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Carolinas HealthCare Mines Its Data Warehouse to Improve Care

Issue

Imagine highly detailed, computer-accessible patient records that go well beyond basic medical history to include information about:

  • Diagnoses, procedures and outcomes;
  • Complications and countermeasures;
  • Post-procedure care;
  • Readmissions;
  • Financial/insurance resources;
  • Demographic and geographic correlations to common illnesses found among the patients’ respective populations;
  • Tests or care patients may need in the future.

Access to these kinds of information—plus the ability to assess physician and nursing staff performance, productivity and success rates—is at the heart of Carolinas HealthCare System’s (CHS) Enterprise Data Warehouse (EDW). Housed in a server pool that can hold up to 10 terabytes of data, the EDW is central to CHS’ efforts to deliver more effective, more successful healthcare among its 39 hospitals and 900 care locations and in partnership with third-party providers. It was developed for the company by CHS’ Dickson Advanced Analytics (DA2) and Information Services departments.

A Holistic View of Patients

“Our EDW gives us a 360-degree, holistic view of our patients,” says Chris Danzi, CHS’ IT leader of business intelligence/data warehousing, Web and process improvement. “This gives our healthcare providers the ability to provide more focused and comprehensive care while at the same time not wasting resources on less-effective options and approaches.”

“One of our priorities is to reduce the number of patients being readmitted within 30 days of being discharged,” says Seth Nore, CHS’ director of information services, EMR management. “Using data analysis, we can identify each patient’s level of risk of requiring readmission, and determine pre-release care options and post-release support that can reduce this risk.”

Identifying and Reducing Readmission Risks

Take, for example, 78-year-old Edgar, hospitalized for an exacerbation of his COPD. Edgar responded to treatment and was due to be released after 3½ days. But CHS’ data analysis showed he had an 80% likelihood of being readmitted in the next 30 days, based on six indicators:

  1. COPD diagnosis;
  2. Exacerbation;
  3. Three emergency room visits in six months;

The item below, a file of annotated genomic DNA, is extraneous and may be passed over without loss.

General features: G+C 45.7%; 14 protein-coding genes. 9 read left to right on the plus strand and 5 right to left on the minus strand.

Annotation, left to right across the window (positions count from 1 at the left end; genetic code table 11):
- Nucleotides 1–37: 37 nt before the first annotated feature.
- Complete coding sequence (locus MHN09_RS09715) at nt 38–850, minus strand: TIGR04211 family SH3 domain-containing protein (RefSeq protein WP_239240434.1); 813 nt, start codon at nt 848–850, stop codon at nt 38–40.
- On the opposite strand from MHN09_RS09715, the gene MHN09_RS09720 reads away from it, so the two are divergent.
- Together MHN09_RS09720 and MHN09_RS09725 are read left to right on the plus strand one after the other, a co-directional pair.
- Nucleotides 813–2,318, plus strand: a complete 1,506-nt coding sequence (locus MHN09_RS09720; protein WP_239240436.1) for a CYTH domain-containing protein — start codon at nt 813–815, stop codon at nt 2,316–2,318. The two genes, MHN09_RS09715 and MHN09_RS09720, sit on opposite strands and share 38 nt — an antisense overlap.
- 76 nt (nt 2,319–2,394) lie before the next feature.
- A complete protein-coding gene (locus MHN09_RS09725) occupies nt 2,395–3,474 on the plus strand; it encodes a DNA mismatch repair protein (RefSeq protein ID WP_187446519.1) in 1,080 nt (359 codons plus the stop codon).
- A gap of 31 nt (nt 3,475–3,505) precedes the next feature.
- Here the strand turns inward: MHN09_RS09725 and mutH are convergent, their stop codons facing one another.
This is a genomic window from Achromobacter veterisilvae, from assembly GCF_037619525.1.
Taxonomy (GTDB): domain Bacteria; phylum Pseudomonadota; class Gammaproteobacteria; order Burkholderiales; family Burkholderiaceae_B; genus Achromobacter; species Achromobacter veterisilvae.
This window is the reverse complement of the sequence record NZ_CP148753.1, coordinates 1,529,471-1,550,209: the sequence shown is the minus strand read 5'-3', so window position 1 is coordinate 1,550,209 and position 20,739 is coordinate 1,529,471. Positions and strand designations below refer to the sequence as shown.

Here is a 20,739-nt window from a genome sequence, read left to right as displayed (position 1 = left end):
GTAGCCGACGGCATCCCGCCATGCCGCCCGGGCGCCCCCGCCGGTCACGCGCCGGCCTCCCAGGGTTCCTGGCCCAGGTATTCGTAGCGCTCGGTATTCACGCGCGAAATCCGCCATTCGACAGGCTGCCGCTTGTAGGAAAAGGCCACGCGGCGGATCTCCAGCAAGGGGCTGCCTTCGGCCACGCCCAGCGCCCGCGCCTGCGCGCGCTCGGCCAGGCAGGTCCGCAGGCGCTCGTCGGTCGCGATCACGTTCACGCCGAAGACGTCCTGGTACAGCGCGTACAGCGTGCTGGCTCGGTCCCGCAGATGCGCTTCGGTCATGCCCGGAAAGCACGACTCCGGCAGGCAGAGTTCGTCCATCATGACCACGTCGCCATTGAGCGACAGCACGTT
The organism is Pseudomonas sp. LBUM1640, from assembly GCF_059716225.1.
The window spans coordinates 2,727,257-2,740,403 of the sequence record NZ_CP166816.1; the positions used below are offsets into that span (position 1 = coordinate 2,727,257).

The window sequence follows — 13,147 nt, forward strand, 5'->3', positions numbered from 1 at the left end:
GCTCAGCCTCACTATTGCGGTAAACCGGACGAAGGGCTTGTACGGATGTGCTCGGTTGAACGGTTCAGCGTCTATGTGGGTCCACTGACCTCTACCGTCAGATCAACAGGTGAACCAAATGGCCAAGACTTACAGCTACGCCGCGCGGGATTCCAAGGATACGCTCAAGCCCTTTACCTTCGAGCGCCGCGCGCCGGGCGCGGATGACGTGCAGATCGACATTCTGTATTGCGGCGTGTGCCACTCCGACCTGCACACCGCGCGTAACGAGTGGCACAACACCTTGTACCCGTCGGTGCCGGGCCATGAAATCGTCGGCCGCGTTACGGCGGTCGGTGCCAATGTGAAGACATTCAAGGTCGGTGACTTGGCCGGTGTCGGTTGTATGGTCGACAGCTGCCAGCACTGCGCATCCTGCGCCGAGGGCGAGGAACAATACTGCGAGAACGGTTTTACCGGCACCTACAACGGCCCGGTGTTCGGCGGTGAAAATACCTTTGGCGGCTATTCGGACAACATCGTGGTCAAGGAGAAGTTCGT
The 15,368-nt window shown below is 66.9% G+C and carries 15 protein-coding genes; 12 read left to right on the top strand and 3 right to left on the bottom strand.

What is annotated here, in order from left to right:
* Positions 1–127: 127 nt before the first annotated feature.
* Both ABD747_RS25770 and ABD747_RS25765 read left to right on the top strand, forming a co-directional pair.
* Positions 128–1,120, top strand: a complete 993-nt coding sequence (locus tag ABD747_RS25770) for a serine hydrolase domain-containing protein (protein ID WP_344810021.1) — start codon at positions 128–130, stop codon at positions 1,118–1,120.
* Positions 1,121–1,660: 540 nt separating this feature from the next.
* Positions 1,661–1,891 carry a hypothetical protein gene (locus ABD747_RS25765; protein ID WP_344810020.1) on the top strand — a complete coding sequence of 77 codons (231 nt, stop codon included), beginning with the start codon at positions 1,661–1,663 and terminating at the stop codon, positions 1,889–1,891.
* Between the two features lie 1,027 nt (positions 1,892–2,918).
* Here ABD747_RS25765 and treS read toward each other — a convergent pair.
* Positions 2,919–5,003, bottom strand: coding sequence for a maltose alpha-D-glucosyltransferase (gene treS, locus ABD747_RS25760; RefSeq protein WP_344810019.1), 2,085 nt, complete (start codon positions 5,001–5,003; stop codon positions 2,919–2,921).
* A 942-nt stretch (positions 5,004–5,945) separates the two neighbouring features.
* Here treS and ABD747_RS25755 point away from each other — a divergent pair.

4. No primary care physician;
  5. History of hypertension;
  6. No use of home oxygen.

Edgar had moved to the area a year earlier, after his wife died, to be closer to his son and daughter-in-law. Although it was written on every set of discharge instructions, Edgar hadn’t connected with a primary care physician. When he was anxious, coughing or short of breath, he called his daughter-in-law, who—having no medical training or knowledge—often drove him to the ER late at night.

Armed with this data, Edgar’s care team scheduled him for a follow-up appointment before he left the hospital, to occur within three days of discharge. His daughter-in-law enrolled in “caregiver college” so she would know how to meet his health needs more effectively. And Edgar got an appointment for pulmonary rehabilitation to learn how to manage his disease. Edgar now had a team focused on providing him the best quality of life. The result was better health, fewer ER visits, and fewer hospital stays and unplanned readmissions.

Impact on Patient Care

Edgar’s story may be an idealization, but CHS’ real-life results speak for themselves. Using the EDW, CHS physicians are able to predict their patients’ 30-day readmission risk with nearly 80% statistical accuracy. “It’s not just a matter of identifying high-risk patients. Our analysis also helps us spot patients with apparently low risk levels who nevertheless could be readmitted due to often-unnoticed secondary medical conditions, home environmental factors and inadequate after-hospital support,” Danzi says.

In addition to its individual patient records, CHS’ EDW has access to a wide range of identity-obscured population data that can create accurate contexts for assessing a patient’s overall prognosis and after-hospital challenges. “We can model the health risks in a given geographic location—such as air pollution triggers for asthmatics—contextualize that against risk levels for specific age groups and people with certain pre-existing health conditions, and create a backdrop against which we can more appropriately treat patients from these places,” says Nore. “The result is better care, delivered more efficiently and cost-effectively. Everybody wins.”

Uncovering Opportunities for Improvement

CHS’ EDW data analyses can also provide interesting opportunities for management. “Say we find that one of our most successful knee surgeons is using the most expensive knee replacements, even though less-expensive alternatives exist that deliver comparable performance and durability,” Danzi says. “We can steer them to these alternatives—still satisfying their need to deliver top-quality care—and maintain the same level of outcomes while reducing costs.”

These are just some of the many benefits being delivered by CHS’ EDW system. “It did take a significant commitment to create the CHS EDW,” Danzi acknowledges. “But the system provides CHS with tremendous insight into optimizing care delivery for the benefit of our communities, and positions us to reduce the cost of healthcare in the region.”

James Careless is a freelance writer with extensive experience covering computer technologies.



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